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John Falstaff (search for this): article 5
ay morning, about half past 11 o'clock, the 2d regiment of the Sickels New York Brigade arrived by way of the Philadelphia and Wilmington Railroad. Many regiments of inferior-looking men have passed through the city, but the worst of those already noticed were excellent compared with this regiment. Of all the ragtags and bob tails which have ever been mustered into service, there has been none to compare with this regiment, unless it might be the country gang of the jolly old knight, Sir John Falstaff. Some had uniforms on, and some had parts of uniforms, and others were dressed in rags. In appearance they looked as though they had been drinking something besides water for the past few years. Some were lame, several blind of an eye, most of them knocked kneed and pigeon-toed. The regiment is commanded by Col. Geo. R. Hall, and marched by way of Lombard street to the Camden station, where they took the cars for Washington. About seven o'clock in the evening, the 4th regiment
W. O. Taylor (search for this): article 5
ut the worst of those already noticed were excellent compared with this regiment. Of all the ragtags and bob tails which have ever been mustered into service, there has been none to compare with this regiment, unless it might be the country gang of the jolly old knight, Sir John Falstaff. Some had uniforms on, and some had parts of uniforms, and others were dressed in rags. In appearance they looked as though they had been drinking something besides water for the past few years. Some were lame, several blind of an eye, most of them knocked kneed and pigeon-toed. The regiment is commanded by Col. Geo. R. Hall, and marched by way of Lombard street to the Camden station, where they took the cars for Washington. About seven o'clock in the evening, the 4th regiment of the same brigade, Col. Taylor in command, arrived and passed directly through to Washington. The men composing this regiment were much better looking than their brethren of the morning.--Baltimore Exchange, 26th.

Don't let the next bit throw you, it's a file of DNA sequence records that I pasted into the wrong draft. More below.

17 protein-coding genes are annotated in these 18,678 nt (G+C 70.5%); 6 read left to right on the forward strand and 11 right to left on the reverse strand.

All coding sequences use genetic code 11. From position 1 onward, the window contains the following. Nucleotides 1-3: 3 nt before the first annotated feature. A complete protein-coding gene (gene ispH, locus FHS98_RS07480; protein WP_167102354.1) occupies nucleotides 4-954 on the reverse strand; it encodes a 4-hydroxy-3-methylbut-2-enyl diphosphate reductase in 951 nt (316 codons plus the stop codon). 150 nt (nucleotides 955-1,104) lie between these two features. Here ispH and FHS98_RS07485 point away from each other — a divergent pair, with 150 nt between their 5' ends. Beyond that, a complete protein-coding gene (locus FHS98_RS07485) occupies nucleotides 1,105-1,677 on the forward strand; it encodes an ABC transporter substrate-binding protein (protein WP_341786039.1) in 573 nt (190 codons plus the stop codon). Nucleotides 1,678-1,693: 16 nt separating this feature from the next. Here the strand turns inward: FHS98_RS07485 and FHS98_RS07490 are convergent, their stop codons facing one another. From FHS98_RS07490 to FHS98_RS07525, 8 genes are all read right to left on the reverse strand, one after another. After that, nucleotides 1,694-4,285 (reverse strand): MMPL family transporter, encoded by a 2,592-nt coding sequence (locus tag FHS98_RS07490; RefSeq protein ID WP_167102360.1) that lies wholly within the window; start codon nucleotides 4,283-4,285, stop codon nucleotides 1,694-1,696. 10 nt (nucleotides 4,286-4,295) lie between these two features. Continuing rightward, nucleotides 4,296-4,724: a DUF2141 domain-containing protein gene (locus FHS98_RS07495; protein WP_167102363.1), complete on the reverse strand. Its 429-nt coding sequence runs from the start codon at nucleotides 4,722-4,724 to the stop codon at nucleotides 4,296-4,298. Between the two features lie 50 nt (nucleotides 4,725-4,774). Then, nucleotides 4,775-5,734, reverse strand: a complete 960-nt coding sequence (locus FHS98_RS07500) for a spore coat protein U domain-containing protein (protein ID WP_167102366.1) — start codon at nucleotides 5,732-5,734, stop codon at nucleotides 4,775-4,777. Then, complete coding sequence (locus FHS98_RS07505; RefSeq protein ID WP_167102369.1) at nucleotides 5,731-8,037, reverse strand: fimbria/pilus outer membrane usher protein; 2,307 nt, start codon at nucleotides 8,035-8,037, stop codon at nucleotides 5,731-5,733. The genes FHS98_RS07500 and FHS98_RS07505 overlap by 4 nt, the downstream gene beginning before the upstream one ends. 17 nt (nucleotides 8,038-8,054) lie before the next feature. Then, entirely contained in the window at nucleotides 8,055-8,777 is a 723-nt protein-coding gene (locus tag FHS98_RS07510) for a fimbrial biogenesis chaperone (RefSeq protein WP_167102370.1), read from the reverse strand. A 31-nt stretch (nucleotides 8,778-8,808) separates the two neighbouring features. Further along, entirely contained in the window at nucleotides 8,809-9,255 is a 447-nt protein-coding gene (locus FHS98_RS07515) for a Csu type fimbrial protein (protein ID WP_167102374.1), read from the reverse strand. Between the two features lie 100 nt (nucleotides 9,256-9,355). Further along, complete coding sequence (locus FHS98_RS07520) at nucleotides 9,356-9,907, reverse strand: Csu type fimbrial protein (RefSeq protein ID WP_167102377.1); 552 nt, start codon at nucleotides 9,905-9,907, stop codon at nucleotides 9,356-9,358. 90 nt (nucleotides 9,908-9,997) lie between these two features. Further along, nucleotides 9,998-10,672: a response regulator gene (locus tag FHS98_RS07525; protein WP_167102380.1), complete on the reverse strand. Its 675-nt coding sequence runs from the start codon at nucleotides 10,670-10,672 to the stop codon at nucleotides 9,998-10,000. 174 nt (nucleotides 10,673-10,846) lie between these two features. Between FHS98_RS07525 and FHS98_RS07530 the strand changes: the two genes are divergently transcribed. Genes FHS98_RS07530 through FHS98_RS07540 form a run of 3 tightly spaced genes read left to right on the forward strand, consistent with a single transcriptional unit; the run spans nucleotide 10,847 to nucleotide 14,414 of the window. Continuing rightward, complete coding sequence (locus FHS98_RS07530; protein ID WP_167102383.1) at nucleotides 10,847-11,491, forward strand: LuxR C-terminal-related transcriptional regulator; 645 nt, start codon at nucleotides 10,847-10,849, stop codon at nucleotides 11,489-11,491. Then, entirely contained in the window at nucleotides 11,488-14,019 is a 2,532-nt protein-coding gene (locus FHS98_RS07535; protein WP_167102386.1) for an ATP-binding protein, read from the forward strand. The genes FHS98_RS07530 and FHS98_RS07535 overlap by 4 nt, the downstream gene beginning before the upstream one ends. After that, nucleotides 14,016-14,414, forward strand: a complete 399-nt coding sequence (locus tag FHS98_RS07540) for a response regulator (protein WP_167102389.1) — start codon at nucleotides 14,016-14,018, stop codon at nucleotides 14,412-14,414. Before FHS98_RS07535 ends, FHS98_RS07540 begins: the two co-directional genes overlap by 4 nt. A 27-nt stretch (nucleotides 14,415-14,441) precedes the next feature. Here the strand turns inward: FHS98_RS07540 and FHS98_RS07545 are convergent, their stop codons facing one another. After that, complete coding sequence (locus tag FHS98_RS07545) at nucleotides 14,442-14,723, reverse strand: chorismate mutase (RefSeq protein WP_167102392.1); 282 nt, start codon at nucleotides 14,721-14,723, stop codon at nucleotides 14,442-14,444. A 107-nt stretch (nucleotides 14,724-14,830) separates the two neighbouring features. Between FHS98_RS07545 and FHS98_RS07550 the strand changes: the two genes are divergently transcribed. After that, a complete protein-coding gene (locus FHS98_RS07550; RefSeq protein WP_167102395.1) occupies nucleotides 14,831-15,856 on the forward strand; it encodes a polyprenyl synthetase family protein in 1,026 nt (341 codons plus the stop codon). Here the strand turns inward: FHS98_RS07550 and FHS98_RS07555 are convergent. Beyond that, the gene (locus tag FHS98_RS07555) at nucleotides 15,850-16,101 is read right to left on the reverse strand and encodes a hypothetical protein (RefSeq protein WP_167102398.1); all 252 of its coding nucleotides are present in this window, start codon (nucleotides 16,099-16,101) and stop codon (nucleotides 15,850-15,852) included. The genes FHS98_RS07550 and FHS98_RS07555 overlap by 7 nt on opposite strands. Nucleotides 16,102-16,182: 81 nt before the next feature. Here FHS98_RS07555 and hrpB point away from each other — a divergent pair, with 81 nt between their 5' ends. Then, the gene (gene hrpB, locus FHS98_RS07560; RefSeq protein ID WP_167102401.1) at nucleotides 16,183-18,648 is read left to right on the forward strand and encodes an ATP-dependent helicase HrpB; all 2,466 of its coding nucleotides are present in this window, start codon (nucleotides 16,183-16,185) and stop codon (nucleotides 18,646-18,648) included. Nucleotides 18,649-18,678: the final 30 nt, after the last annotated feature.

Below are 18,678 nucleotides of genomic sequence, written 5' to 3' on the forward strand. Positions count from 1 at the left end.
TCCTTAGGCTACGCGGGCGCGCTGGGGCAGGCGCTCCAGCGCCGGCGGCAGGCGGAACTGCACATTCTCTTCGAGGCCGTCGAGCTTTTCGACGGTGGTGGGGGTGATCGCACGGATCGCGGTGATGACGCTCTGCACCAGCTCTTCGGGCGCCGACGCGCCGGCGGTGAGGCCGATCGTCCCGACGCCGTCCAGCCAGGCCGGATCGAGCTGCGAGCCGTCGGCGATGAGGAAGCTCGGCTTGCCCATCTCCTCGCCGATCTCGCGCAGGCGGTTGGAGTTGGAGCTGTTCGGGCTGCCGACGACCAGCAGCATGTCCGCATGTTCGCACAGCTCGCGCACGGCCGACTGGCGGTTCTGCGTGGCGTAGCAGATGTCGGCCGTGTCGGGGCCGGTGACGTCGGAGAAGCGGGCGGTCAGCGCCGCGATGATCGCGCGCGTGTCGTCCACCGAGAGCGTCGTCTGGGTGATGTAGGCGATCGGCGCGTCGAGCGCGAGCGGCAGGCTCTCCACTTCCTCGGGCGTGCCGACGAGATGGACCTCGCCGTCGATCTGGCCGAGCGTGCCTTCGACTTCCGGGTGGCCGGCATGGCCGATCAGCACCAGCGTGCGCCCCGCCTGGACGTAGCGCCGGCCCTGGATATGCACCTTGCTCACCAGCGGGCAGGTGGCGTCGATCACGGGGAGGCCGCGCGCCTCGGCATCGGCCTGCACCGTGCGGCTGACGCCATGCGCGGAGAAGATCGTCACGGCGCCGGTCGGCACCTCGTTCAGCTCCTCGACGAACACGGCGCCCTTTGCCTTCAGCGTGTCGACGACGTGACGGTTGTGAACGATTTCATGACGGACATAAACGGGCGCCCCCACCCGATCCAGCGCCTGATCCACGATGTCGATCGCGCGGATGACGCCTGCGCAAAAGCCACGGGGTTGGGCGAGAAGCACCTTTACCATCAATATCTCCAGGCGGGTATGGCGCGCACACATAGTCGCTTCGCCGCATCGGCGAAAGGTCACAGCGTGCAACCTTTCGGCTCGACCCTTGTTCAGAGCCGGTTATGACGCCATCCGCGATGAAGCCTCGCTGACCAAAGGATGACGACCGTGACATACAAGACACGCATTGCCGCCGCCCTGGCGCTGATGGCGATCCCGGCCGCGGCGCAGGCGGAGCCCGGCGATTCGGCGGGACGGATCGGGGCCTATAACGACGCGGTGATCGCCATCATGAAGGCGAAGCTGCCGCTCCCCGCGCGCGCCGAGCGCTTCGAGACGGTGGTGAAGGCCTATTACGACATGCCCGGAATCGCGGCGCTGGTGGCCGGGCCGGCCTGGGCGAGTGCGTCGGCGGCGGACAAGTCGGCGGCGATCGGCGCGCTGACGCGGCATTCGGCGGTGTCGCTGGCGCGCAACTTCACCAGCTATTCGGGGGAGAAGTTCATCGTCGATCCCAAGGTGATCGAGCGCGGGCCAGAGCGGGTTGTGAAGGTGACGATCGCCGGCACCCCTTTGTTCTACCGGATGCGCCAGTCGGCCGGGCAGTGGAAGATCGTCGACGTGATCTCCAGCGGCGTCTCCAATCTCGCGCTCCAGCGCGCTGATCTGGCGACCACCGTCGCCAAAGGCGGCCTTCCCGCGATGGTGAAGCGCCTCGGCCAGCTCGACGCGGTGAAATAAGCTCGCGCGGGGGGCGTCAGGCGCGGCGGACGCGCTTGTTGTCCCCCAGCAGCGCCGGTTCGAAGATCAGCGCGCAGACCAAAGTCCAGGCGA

George R. Hall (search for this): article 5
ut the worst of those already noticed were excellent compared with this regiment. Of all the ragtags and bob tails which have ever been mustered into service, there has been none to compare with this regiment, unless it might be the country gang of the jolly old knight, Sir John Falstaff. Some had uniforms on, and some had parts of uniforms, and others were dressed in rags. In appearance they looked as though they had been drinking something besides water for the past few years. Some were lame, several blind of an eye, most of them knocked kneed and pigeon-toed. The regiment is commanded by Col. Geo. R. Hall, and marched by way of Lombard street to the Camden station, where they took the cars for Washington. About seven o'clock in the evening, the 4th regiment of the same brigade, Col. Taylor in command, arrived and passed directly through to Washington. The men composing this regiment were much better looking than their brethren of the morning.--Baltimore Exchange, 26th.